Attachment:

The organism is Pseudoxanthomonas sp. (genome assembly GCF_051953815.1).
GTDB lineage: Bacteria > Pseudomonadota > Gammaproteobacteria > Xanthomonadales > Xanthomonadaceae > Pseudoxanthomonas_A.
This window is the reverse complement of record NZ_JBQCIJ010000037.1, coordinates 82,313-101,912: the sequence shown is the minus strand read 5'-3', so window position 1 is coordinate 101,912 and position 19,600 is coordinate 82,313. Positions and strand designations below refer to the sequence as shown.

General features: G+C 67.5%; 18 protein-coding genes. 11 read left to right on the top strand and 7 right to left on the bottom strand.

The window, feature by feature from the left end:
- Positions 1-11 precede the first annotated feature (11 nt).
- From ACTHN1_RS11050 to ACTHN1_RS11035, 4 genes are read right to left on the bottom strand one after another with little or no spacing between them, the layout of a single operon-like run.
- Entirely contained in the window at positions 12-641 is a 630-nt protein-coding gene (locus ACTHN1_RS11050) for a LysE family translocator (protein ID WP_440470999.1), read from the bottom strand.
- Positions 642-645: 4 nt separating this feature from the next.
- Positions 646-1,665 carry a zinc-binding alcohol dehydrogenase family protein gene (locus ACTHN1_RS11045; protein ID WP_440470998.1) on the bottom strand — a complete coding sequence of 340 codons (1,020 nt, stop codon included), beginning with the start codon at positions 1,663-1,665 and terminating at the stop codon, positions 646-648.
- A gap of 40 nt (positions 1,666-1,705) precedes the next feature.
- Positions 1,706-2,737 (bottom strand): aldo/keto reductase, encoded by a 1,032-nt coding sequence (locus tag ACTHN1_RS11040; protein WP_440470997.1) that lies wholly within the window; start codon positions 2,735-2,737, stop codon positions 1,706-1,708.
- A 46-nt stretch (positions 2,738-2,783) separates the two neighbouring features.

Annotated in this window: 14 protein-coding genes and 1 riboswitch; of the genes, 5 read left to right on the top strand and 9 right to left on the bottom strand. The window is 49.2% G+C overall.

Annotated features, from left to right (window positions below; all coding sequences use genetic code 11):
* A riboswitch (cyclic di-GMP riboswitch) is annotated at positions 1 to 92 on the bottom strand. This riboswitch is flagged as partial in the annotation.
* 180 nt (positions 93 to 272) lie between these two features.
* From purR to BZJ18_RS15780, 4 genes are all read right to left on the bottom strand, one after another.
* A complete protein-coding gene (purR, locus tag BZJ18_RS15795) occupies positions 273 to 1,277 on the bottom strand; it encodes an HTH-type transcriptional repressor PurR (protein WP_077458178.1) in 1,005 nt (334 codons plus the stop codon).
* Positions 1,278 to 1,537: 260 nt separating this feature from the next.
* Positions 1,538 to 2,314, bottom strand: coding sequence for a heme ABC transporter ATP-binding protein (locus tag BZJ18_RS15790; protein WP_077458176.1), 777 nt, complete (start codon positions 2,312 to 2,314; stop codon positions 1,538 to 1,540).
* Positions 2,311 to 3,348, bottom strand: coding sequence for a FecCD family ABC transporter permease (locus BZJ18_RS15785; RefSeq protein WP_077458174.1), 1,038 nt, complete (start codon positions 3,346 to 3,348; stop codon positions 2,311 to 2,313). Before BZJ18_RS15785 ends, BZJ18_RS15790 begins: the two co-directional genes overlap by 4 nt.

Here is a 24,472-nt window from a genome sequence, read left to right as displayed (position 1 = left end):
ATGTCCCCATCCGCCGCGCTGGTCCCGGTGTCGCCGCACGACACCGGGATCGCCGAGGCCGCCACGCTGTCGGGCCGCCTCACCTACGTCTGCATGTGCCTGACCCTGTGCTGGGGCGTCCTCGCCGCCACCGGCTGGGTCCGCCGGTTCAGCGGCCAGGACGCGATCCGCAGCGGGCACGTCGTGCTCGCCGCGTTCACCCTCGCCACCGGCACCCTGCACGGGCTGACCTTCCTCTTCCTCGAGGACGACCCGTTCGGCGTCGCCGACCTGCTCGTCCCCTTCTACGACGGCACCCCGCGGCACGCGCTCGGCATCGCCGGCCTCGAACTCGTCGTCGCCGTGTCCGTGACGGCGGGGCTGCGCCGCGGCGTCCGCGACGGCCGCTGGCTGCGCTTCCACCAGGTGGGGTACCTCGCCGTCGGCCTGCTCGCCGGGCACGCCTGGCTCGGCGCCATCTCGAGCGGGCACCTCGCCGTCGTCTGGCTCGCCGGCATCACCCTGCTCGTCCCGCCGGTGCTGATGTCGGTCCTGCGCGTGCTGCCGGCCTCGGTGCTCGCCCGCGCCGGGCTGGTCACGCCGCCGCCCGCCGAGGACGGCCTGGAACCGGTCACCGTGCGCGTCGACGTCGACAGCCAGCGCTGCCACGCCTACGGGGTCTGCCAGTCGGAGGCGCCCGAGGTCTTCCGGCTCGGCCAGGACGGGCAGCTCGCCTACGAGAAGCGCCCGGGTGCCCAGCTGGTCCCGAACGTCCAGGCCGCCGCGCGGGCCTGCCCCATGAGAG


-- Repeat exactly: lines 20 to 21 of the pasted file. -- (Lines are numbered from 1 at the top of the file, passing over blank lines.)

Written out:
* Positions 1,278 to 1,537: 260 nt separating this feature from the next.
* Positions 1,538 to 2,314, bottom strand: coding sequence for a heme ABC transporter ATP-binding protein (locus tag BZJ18_RS15790; protein WP_077458176.1), 777 nt, complete (start codon positions 2,312 to 2,314; stop codon positions 1,538 to 1,540).